Let’s begin with an example of LinkedIn in action: as I said back in my post on social networks, I have it mostly so I have a CV that is online and up-to-date. Despite my skepticism in that post, though, I can now say from experience that a LinkedIn CV does open up career opportunities: I was recently approached about a job by an in-house recruiter from a large, presitigious and lucrative company looking for someone with my skills. We set up a phone meeting through LinkedIn, and I discovered that the timing of the opportunity was not right for me, however it was not a wasted call for the recruiter because (on her request) I passed her details on to two others who may be a good fit for the role. Certainly this experience gives me more incentive to keep my CV up-to-date.

So, why was it that I trusted this person enough to give them my mobile number, and why did she believe that I was who I said I was, when “on the internet, nobody knows you’re a dog“? Partly it works based on our connections. The recruiter was able to determine that I am likely to be who and what I say I am based on my connections to some big names in my field, and to some people in my field who knew people she knows. Sure, I could still be lying, but it is a lot less likely when I am connected to these “known” people. Equally, I was able to determine that she was who she said she was based on our connections within LinkedIn.

How is it, though, that LinkedIn encourages such a businesslinke atmosphere (including connecting only to people you know, and not engaging in “friend philately“)? Partly it is the tight control of the interface that the owners of the technology have maintained–the applications are limited , and there is no way to personalise your profile to be neon pink and yellow, and according to the New York Times there was considerable doubt about whether to allow users to put photos on their profiles. This tight control means that despite the web 2.0 style rounded buttons, LinkedIn has a text-heavy, businesslike feel. LinkedIn users are subtly encouraged to only accept invitations from those they know by the ‘I don’t Know <name>’ button at the bottom of every invitation, it is a reminder that (unlike many social networking sites) you don’t have to be friends with everyone. Not-so-subtly, in the questions and answers interface answers can be marked as “connection building spam”–friend philately is clearly frowned upon. On top of all this, LinkedIn is lightweight — because there are no built-in blogs or status indicators or anything like that, LinkedIn doesn’t generate tens of emails per day, nor is there any pressure to interact with it any more frequently than required to update your own CV; it is clearly designed as a tool rather than a playpen.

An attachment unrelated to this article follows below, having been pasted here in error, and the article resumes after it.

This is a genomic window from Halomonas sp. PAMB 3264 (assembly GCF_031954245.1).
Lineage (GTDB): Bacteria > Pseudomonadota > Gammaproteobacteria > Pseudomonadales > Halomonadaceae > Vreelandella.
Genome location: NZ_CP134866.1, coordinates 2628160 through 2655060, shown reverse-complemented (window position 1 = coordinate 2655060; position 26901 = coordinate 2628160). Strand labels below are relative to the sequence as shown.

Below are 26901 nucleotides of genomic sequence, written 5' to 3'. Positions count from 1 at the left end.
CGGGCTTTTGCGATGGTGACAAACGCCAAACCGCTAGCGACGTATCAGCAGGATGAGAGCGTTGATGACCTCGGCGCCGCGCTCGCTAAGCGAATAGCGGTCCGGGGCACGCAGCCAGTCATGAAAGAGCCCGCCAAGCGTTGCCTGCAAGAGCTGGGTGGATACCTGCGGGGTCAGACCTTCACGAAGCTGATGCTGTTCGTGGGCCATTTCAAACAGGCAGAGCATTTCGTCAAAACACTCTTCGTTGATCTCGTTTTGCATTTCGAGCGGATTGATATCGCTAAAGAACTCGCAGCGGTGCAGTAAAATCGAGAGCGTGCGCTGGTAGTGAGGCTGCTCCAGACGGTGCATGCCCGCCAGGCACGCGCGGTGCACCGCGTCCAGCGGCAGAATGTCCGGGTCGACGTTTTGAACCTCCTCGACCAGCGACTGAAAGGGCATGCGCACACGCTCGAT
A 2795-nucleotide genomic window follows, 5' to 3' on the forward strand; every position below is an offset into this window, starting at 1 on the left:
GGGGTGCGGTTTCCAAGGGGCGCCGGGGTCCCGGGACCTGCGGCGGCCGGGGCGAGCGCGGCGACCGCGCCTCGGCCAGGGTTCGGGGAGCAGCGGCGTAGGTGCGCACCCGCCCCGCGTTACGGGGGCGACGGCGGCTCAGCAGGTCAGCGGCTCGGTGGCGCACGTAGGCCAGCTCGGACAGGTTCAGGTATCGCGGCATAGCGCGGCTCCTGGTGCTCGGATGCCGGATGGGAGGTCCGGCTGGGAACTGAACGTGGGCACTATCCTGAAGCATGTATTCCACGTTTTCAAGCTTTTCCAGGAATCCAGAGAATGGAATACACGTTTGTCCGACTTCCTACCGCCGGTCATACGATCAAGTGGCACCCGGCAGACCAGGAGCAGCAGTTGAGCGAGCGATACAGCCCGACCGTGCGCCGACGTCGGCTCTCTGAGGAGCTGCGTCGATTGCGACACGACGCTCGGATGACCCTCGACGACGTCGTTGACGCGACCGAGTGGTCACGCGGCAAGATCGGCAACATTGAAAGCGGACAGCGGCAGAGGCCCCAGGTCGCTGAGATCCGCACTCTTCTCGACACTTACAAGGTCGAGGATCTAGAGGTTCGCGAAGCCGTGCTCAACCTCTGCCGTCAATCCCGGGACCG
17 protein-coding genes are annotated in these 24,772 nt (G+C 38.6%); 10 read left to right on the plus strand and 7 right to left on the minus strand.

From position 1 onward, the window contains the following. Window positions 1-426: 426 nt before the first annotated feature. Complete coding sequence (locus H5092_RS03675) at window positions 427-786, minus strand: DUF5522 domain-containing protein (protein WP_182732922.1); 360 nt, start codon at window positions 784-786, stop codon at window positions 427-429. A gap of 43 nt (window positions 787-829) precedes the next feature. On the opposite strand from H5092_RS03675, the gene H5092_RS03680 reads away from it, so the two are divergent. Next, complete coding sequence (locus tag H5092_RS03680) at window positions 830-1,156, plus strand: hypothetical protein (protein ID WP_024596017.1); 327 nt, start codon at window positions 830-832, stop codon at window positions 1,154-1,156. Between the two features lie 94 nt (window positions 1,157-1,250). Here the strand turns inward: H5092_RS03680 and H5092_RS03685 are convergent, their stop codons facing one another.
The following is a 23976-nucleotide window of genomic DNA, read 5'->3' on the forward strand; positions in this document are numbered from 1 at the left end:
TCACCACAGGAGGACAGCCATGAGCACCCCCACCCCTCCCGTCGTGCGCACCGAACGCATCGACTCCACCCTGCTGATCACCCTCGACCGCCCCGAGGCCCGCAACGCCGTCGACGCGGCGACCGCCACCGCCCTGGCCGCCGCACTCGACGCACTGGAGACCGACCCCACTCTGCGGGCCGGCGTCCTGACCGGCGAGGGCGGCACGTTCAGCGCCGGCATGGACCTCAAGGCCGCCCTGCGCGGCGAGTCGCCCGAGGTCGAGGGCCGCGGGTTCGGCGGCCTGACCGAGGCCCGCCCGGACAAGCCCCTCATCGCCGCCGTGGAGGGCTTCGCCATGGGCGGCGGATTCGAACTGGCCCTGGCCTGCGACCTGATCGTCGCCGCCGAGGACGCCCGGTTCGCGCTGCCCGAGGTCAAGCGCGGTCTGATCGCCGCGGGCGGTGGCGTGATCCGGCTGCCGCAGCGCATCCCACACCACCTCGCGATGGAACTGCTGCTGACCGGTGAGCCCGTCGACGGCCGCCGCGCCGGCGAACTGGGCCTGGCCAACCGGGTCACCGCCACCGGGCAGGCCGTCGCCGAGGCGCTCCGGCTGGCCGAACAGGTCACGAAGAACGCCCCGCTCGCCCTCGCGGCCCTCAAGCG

While LinkedIn has been very successful in deliberately designing a businesslike interface, some people that I work with have found the lack of space to create their own content or have “nuanced interactions” offputting, one even said that LinkedIn caused them to realise that they were not a professional and they did not care.

So what would be a good balance? Is it okay that the LinkedIn interfaces alienates some people with the purposefulness that makes it so effective? Are those people likely to join anyway, since interactions are so lightweight? The answer is likely to be different for different users, and without testing a wide range of professionals, it would be impossible to tell exactly where this balance falls, but I hope that LinkedIn haven;t gotten it wrong and disenfranchised a whole class of creative professionals. What do you think?

The point of social networks: Perhaps there isn’t one for everyone

I’m a member of nearly every site dedicated specifically to social networking and available in the English language (but apart from Facebook and LinkedIn, don’t bother looking because I use a pseudonym). I have Bebo, MySpace, Orkut, Facebook, LinkedIn…I used to have Friendster I think, but I have long since forgotten my log in, and at one point I was a member of the now-defunct SixDegrees. I am or have been a member of special interest communities too — I’m in three book-based communities, I was a member of 43 Things and 43 People (I had to close my account because I kept being mistaken for someone else), I’m a member of Flickr, last.fm and Youtube.

Before you write me off as a slave to every next big thing, I’m a member of most of these things for research-related reasons — investigating how people share media and opinions, or share interests in special-interest communities. I was going to write about my thoughts on the differences between two of the major online services — namely Facebook and MySpace (thoughts that were crystallized by reading an essay by the guru of social networking research, danah boyd).

Instead of unpacking the differences between MySpace and Facebook from a non-US perspective, however, I decided to think aloud here about the point of social networks. I was inspired in this endeavour by fellow 23 things bloggers JWA, who finds it hard to go back to Facebook after blogging, Sara, who is engaging in social networking with some trepidation, and Trees, who finds the only thing worse than Facebook is the staff professional development software.